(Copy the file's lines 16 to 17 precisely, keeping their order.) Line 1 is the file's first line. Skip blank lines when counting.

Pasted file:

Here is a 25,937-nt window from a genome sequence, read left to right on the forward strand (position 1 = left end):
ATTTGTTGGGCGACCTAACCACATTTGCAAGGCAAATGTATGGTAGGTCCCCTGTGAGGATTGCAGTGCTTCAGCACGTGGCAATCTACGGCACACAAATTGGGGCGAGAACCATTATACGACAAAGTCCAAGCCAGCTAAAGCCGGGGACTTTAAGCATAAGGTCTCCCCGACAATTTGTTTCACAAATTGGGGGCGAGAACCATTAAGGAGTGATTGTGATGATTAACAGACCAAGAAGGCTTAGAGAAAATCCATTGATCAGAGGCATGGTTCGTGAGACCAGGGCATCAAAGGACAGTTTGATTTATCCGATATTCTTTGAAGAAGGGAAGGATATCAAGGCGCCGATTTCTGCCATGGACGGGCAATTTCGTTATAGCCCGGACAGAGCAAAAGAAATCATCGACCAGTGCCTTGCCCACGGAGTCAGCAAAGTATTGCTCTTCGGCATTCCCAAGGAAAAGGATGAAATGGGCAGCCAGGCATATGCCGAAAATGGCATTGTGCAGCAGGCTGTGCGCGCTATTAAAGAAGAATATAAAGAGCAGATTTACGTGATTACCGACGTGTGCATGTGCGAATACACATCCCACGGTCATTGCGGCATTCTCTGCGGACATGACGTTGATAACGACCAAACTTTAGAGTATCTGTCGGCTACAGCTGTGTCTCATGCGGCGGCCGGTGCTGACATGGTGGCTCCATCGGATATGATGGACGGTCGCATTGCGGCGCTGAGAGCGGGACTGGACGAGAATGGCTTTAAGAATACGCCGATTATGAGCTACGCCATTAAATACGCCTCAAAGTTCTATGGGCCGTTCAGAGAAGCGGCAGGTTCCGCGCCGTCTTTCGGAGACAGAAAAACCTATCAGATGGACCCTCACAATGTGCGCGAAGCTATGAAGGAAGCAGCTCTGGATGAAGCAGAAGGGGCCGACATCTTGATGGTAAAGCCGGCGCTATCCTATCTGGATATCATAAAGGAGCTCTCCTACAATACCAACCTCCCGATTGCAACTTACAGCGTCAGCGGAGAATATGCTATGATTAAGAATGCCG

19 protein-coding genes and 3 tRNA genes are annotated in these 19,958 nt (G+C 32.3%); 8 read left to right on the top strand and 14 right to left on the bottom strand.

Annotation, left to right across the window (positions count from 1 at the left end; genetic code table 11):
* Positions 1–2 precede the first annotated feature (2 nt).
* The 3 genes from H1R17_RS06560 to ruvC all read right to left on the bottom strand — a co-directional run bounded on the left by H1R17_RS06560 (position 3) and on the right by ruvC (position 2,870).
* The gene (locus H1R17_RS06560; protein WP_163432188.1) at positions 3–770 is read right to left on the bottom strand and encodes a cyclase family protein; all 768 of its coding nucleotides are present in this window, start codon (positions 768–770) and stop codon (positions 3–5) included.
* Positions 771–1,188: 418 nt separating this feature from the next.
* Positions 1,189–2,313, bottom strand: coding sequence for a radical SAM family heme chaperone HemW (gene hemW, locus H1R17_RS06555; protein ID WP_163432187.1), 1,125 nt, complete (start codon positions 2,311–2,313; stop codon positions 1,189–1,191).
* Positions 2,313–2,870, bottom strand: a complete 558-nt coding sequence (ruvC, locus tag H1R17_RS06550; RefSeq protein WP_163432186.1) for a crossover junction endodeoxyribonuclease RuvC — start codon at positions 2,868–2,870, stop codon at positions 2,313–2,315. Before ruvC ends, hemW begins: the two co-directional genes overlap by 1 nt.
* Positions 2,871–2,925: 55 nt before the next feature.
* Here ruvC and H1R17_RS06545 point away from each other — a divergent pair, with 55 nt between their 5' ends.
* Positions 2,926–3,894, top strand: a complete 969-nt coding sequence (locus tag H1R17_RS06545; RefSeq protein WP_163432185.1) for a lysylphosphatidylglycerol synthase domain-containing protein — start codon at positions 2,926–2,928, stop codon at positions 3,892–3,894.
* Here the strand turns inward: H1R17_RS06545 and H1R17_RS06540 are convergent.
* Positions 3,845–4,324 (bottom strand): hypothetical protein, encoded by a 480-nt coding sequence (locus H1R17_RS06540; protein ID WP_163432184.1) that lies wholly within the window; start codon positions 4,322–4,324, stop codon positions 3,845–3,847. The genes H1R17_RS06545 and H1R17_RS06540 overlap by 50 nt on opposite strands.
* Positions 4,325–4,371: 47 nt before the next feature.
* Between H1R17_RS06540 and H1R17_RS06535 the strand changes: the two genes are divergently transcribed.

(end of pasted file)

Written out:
* Positions 4,325–4,371: 47 nt before the next feature.
* Between H1R17_RS06540 and H1R17_RS06535 the strand changes: the two genes are divergently transcribed.